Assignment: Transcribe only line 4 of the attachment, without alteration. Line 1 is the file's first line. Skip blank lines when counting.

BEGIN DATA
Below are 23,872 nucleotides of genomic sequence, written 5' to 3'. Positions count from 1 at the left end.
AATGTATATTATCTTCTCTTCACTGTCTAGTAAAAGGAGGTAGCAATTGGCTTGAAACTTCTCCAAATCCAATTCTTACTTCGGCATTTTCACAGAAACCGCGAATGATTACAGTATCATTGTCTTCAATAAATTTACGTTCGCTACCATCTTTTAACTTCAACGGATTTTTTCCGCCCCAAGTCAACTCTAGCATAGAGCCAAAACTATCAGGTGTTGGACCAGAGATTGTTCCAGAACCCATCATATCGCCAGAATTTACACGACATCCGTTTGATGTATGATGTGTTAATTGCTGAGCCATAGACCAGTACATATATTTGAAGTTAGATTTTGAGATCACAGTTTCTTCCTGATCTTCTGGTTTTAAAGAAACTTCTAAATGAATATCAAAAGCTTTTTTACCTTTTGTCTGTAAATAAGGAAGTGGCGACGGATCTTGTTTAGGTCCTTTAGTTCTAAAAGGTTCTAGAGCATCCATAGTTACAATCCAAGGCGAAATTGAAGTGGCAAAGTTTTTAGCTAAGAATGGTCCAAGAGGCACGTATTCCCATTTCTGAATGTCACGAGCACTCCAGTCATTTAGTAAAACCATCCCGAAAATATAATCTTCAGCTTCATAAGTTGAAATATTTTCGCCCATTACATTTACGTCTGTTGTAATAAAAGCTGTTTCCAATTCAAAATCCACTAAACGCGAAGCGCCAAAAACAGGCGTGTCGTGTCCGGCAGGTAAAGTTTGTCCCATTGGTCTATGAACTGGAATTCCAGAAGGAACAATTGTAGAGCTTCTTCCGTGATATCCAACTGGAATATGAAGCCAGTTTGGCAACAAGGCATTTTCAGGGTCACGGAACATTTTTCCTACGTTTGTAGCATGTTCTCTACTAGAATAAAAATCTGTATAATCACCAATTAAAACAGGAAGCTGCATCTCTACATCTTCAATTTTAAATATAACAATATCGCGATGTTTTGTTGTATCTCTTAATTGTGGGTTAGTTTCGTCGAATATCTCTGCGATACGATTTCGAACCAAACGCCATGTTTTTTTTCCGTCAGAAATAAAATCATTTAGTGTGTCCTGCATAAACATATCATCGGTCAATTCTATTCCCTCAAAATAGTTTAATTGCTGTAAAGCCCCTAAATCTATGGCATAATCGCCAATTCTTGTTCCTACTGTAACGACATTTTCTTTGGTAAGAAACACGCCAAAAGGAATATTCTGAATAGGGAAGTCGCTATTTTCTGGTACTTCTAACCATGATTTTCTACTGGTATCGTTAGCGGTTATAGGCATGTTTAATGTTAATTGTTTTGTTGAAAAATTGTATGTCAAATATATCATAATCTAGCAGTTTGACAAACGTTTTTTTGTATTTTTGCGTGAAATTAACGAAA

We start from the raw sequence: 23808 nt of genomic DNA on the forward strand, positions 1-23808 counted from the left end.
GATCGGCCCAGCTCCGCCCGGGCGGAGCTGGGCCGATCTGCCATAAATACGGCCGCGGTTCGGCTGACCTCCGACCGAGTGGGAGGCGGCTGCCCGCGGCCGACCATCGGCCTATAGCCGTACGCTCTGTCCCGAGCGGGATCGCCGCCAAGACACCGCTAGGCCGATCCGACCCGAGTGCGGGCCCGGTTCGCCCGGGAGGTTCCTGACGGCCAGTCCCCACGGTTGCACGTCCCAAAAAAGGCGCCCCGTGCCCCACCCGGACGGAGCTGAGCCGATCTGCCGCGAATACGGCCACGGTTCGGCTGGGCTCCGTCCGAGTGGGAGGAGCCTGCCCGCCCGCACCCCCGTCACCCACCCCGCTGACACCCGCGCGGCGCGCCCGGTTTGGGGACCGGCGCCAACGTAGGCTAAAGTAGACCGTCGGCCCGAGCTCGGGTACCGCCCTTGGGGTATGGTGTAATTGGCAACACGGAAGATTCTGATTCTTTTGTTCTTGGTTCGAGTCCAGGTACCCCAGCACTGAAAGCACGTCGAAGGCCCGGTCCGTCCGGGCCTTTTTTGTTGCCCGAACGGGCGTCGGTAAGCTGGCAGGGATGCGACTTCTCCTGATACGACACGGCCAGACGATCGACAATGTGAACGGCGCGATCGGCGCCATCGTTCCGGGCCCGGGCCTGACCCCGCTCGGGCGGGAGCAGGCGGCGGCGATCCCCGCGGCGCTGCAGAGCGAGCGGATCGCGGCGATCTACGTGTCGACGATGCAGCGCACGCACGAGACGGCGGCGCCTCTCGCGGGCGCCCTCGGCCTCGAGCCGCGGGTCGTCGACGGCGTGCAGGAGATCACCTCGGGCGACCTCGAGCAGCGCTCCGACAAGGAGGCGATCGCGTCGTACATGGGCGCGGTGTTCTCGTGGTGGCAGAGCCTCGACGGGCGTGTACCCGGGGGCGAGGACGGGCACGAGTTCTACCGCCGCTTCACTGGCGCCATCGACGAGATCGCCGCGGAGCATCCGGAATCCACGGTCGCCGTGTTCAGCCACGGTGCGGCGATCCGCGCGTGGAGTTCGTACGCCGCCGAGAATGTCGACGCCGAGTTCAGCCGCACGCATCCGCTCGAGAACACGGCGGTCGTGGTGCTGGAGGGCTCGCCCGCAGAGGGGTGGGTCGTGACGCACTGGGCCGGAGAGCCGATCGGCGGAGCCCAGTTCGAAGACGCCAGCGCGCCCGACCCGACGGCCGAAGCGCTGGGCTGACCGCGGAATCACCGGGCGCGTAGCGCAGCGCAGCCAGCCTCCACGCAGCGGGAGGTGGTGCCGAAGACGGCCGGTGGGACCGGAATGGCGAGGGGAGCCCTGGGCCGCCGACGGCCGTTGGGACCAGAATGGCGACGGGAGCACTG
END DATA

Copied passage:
GATCGGCCCAGCTCCGCCCGGGCGGAGCTGGGCCGATCTGCCATAAATACGGCCGCGGTTCGGCTGACCTCCGACCGAGTGGGAGGCGGCTGCCCGCGGCCGACCATCGGCCTATAGCCGTACGCTCTGTCCCGAGCGGGATCGCCGCCAAGACACCGCTAGGCCGATCCGACCCGAGTGCGGGCCCGGTTCGCCCGGGAGGTTCCTGACGGCCAGTCCCCACGGTTGCACGTCCCAAAAAAGGCGCCCCGTGCCCCACCCGGACGGAGCTGAGCCGATCTGCCGCGAATACGGCCACGGTTCGGCTGGGCTCCGTCCGAGTGGGAGGAGCCTGCCCGCCCGCACCCCCGTCACCCACCCCGCTGACACCCGCGCGGCGCGCCCGGTTTGGGGACCGGCGCCAACGTAGGCTAAAGTAGACCGTCGGCCCGAGCTCGGGTACCGCCCTTGGGGTATGGTGTAATTGGCAACACGGAAGATTCTGATTCTTTTGTTCTTGGTTCGAGTCCAGGTACCCCAGCACTGAAAGCACGTCGAAGGCCCGGTCCGTCCGGGCCTTTTTTGTTGCCCGAACGGGCGTCGGTAAGCTGGCAGGGATGCGACTTCTCCTGATACGACACGGCCAGACGATCGACAATGTGAACGGCGCGATCGGCGCCATCGTTCCGGGCCCGGGCCTGACCCCGCTCGGGCGGGAGCAGGCGGCGGCGATCCCCGCGGCGCTGCAGAGCGAGCGGATCGCGGCGATCTACGTGTCGACGATGCAGCGCACGCACGAGACGGCGGCGCCTCTCGCGGGCGCCCTCGGCCTCGAGCCGCGGGTCGTCGACGGCGTGCAGGAGATCACCTCGGGCGACCTCGAGCAGCGCTCCGACAAGGAGGCGATCGCGTCGTACATGGGCGCGGTGTTCTCGTGGTGGCAGAGCCTCGACGGGCGTGTACCCGGGGGCGAGGACGGGCACGAGTTCTACCGCCGCTTCACTGGCGCCATCGACGAGATCGCCGCGGAGCATCCGGAATCCACGGTCGCCGTGTTCAGCCACGGTGCGGCGATCCGCGCGTGGAGTTCGTACGCCGCCGAGAATGTCGACGCCGAGTTCAGCCGCACGCATCCGCTCGAGAACACGGCGGTCGTGGTGCTGGAGGGCTCGCCCGCAGAGGGGTGGGTCGTGACGCACTGGGCCGGAGAGCCGATCGGCGGAGCCCAGTTCGAAGACGCCAGCGCGCCCGACCCGACGGCCGAAGCGCTGGGCTGACCGCGGAATCACCGGGCGCGTAGCGCAGCGCAGCCAGCCTCCACGCAGCGGGAGGTGGTGCCGAAGACGGCCGGTGGGACCGGAATGGCGAGGGGAGCCCTGGGCCGCCGACGGCCGTTGGGACCAGAATGGCGACGGGAGCACTG